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Getting smaller to grow a bigger league

by Adam Peacock on Aug 29, 2011

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Thanks to some angry beast called Irene, something that was very much anticipated is now an opportunity missed.

In New York for the tennis, I was going to fit in the New York Red Bulls-LA Galaxy match for a little story on Fox Sports.

The two glamour clubs of the MLS. Henry v Beckham and Keane. A full house at the purpose built Red Bull Arena.

As fate should have it, Hurricane Irene surged up the East Coast, postponing the game until October, at a time I’ll be back in Australia looking forward to Hurricane Kewell-Emerton-Socceroos-A-League.
Yet taking a closer look, it’s noticeable the MLS as a whole looks to be a fertile ground for ideas in regards to the A-League.

Sure, it doesn’t have all the answers, but attention should be paid as to how a once struggling league is now making headway in the US, which next to Australia, is the most competitive sporting market in the world.

The US has it a bit easier – 300 million people equates to a much bigger target to hit your niche.
But how do we improve, build on what we have and create what we don’t?

Building from the ground up, literally, seems to be a good starting point.

When it first started the MLS used NFL stadiums, and limited the capacity. Decent crowds rocked up… but decent crowds for the right sized stadiums – not 80,000 behemoths.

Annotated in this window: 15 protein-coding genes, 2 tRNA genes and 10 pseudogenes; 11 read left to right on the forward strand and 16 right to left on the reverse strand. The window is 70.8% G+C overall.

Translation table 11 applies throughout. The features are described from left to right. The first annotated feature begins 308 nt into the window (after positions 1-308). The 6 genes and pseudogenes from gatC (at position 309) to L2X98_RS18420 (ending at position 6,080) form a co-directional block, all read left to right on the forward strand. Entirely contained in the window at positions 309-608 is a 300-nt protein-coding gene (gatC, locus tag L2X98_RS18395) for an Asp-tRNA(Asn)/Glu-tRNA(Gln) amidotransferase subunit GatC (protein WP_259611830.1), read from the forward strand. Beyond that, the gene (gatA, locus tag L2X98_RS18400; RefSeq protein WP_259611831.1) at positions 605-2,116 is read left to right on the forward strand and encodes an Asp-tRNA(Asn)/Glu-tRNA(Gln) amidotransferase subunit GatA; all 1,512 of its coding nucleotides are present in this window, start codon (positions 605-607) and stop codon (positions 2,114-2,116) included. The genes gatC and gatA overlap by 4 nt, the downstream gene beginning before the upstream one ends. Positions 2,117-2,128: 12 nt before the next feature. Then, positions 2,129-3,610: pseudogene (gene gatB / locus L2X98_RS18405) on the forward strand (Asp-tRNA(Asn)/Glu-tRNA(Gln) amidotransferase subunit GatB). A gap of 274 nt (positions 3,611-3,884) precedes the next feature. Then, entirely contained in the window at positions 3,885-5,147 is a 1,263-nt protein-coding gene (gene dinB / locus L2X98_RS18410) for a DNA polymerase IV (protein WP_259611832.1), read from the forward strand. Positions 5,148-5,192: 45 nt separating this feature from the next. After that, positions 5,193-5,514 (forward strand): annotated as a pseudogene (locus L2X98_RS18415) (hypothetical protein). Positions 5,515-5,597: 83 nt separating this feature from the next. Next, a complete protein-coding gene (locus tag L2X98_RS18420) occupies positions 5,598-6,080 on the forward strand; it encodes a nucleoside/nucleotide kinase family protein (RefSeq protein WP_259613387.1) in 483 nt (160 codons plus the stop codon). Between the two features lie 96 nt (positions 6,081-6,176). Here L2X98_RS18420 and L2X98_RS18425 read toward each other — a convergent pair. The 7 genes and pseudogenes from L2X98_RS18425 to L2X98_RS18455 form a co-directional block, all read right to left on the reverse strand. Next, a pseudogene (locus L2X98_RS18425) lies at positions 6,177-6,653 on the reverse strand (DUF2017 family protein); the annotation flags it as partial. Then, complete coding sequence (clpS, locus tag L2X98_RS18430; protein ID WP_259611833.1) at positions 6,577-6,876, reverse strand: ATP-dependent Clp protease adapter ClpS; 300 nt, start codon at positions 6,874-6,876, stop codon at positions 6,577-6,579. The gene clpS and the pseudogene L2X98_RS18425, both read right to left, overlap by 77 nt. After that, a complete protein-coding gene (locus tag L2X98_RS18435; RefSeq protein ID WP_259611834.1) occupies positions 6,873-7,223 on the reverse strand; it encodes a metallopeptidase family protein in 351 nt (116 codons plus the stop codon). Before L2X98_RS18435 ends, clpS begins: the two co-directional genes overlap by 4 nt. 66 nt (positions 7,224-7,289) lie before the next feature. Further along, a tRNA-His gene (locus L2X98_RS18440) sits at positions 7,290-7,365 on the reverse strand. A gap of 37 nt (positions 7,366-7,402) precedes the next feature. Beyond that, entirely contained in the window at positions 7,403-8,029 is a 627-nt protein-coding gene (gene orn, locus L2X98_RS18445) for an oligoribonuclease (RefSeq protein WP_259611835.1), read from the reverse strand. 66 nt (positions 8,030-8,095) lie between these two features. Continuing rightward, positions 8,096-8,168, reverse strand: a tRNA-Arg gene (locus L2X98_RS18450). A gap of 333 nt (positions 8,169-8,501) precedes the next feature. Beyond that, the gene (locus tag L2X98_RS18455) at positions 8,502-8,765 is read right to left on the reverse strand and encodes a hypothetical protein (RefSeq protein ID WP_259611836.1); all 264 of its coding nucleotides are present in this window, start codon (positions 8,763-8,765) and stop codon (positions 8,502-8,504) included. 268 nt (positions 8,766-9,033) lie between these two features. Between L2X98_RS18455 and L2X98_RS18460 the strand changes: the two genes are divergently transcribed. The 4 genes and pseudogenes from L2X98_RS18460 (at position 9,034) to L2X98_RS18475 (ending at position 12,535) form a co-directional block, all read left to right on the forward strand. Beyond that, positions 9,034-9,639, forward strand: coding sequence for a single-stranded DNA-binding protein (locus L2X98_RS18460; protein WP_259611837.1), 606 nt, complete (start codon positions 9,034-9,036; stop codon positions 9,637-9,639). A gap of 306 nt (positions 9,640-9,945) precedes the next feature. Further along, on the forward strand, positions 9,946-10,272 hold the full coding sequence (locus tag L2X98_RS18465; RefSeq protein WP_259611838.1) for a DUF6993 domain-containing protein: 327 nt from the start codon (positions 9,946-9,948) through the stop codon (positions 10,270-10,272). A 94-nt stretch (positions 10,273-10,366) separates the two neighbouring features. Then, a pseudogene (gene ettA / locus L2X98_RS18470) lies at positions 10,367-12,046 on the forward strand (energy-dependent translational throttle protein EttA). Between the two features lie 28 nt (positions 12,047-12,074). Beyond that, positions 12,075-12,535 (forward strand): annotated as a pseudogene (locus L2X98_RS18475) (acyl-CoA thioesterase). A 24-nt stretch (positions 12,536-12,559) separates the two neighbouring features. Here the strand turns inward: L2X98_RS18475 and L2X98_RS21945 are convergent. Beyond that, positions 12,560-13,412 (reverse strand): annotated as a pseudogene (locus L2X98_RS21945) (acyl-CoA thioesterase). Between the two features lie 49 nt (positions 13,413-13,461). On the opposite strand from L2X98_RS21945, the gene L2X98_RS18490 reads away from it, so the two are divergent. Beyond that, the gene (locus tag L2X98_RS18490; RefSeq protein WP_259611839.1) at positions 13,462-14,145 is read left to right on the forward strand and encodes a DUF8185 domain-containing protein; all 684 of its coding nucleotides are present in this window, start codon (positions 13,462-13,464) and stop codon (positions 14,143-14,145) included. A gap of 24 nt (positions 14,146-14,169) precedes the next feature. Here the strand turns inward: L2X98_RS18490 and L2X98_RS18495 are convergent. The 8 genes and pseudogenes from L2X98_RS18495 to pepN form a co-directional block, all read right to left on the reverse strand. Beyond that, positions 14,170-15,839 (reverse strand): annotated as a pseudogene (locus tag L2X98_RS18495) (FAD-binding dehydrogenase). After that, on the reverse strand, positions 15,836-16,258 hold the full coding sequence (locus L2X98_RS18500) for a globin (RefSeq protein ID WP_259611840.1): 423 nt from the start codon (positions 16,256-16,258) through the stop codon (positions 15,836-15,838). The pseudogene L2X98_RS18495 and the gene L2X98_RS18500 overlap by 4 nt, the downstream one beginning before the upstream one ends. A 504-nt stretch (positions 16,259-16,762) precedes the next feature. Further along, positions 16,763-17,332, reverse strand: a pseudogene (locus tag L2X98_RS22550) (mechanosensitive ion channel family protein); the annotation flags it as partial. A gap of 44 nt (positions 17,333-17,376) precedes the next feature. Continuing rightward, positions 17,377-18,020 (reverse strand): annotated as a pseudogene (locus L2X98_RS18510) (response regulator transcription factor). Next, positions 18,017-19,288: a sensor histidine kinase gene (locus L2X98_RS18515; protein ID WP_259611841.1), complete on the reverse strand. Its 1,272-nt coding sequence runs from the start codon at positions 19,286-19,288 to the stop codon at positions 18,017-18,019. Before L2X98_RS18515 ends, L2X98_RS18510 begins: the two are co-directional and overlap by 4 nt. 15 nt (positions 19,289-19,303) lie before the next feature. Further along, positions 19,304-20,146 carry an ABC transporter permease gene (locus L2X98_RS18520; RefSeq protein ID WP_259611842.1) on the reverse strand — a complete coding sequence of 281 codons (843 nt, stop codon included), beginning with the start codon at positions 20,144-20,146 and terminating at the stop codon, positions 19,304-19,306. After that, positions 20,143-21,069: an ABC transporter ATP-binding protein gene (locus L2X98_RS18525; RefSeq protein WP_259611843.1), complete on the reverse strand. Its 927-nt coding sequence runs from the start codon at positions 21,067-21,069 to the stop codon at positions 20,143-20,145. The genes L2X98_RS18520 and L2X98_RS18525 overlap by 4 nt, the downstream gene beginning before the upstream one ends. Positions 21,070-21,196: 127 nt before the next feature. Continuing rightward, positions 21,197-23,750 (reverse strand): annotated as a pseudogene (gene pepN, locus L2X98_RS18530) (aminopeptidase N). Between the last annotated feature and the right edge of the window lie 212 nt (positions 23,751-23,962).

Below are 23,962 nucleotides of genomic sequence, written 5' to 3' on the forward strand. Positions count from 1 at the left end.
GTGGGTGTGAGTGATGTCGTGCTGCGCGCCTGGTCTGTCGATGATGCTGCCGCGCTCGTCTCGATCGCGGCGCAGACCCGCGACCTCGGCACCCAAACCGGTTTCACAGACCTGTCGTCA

10,000 at Giants Stadium? You may as well have 10 there.

So gradually, the teams moved away from this, and into purpose built stadia with capacity’s usually around the 20,000 mark. Perfect.

We got a taste of it last season – AAMI Park. How good?!

Hopefully Sydney FC’s crowds pick up this season, but last season, it was sad to see a ¼ full stadium with dwindling atmosphere, despite the best efforts of the Cove. How good would it be to hear them in full voice, in a boutique stadium? Be great to hear it at the SFS, but that ain’t going to happen regularly anytime soon.

And Suncorp Stadium, the best place in the world to be on Grand Final night, but even the champions won’t command 50,000 each week. How good would it be to build on that to have a nice 20,000 seater joint rocking every second week?

So who might follow Melbourne’s lead and be next to get a boutique ground.

Gold Coast. Clive Palmer hinted as much a few weeks ago.

Now Clive’s said a lot of things since he’s been father of the A-League’s problem child, but this one makes so much sense.

Skilled Park on the Gold Coast is a dud. The ground itself is great. But week in, week out, it’s too far away, hard to get to.

A fortnight ago, it was reported Clive is investigating building his own. C’mon Clive. It’s not like you don’t have the Tonka trucks and Johnny Cash to do it. It wouldn’t make Gold Coast… hitting the grassroots scene in a now ultra-competitive sporting city is a big issue, but it would help.

Turning on to see 2,000 if that at a Gold Coast game on a Sunday is flat out embarrassing. It brings the league down. It’s like a giant zit on a teenager… Makes it feel insecure about itself.

The atmosphere at a ground is the one entirely, magnificent unique aspect of football, unlike anything else in Australia. All that exists elsewhere are over-zealous PA announcers and two syllable chants (OK, OK, three for Collingwood, well done Pies fans, you can count). That’s not a knock, just the truth.
Getting the atmosphere right, and the chance at getting a good atmosphere is imperative.

For instance, those who go to watch Kewell or Emerton purely for curiosity would get hooked.
Now’s not the time for Australian football to be missing out on opportunities.